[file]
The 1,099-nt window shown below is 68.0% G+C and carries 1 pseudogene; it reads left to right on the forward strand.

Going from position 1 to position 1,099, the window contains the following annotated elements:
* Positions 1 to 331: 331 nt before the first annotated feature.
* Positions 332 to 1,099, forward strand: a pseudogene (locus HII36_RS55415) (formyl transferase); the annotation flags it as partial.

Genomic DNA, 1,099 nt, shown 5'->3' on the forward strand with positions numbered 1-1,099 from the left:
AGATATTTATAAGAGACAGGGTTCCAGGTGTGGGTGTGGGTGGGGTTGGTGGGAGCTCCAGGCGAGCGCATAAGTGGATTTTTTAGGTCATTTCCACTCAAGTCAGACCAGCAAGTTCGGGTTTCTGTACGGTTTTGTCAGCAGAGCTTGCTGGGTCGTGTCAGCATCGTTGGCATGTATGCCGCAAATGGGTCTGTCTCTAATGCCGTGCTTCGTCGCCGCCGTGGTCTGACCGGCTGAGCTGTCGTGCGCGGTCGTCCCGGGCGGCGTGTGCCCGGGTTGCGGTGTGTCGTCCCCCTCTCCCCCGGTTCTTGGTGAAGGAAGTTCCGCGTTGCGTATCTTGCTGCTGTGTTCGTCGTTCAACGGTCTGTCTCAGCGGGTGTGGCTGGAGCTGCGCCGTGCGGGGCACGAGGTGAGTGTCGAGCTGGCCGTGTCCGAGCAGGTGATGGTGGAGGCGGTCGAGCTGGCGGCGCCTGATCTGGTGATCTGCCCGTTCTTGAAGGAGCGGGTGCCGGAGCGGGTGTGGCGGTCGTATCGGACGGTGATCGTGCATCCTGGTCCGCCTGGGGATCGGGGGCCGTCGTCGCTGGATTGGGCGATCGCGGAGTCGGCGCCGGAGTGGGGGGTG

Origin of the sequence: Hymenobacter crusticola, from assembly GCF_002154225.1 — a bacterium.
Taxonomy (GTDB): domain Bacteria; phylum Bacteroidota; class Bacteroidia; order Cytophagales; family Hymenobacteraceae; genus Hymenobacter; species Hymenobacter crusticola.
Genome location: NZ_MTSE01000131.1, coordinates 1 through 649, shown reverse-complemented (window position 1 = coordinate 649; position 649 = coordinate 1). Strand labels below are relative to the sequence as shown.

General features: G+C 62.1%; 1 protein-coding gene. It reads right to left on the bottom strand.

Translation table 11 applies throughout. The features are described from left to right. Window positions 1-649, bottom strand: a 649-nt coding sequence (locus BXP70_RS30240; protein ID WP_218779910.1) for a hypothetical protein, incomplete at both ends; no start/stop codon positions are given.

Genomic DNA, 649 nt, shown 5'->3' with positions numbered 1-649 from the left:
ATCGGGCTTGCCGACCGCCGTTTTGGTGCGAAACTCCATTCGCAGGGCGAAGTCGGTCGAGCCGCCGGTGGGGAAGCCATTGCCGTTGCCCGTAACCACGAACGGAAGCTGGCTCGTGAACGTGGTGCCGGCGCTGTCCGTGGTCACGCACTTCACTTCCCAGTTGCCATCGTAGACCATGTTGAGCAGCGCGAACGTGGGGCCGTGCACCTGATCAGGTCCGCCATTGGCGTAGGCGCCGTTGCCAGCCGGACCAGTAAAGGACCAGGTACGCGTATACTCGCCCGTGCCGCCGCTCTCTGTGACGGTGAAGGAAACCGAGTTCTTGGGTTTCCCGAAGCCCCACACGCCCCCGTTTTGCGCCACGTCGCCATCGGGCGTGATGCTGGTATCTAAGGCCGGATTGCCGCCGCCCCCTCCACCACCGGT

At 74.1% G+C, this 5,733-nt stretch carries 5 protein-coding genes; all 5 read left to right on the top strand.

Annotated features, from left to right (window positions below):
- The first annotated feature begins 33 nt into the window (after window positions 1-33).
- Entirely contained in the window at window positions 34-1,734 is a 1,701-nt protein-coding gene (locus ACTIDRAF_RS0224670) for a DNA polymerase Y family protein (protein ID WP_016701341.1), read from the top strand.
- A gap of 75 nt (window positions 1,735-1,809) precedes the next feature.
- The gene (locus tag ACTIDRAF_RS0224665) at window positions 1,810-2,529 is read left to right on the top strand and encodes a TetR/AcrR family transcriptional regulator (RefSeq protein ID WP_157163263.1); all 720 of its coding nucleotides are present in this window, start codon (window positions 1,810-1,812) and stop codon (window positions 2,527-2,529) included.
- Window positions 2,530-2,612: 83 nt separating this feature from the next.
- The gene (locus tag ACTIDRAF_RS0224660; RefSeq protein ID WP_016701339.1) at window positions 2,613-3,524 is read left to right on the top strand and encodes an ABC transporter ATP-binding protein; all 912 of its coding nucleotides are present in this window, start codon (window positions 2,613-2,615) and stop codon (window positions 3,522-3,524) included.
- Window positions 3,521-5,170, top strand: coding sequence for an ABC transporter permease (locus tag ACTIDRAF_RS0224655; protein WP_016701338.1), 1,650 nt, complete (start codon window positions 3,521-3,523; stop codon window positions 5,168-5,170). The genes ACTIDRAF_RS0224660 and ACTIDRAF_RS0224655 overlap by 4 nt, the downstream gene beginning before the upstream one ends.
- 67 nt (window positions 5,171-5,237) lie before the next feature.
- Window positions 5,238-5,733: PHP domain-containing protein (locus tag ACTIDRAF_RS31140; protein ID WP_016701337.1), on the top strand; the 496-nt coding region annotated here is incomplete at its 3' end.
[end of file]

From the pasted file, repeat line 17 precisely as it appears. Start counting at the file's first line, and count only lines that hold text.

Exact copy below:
- Entirely contained in the window at window positions 34-1,734 is a 1,701-nt protein-coding gene (locus ACTIDRAF_RS0224670) for a DNA polymerase Y family protein (protein ID WP_016701341.1), read from the top strand.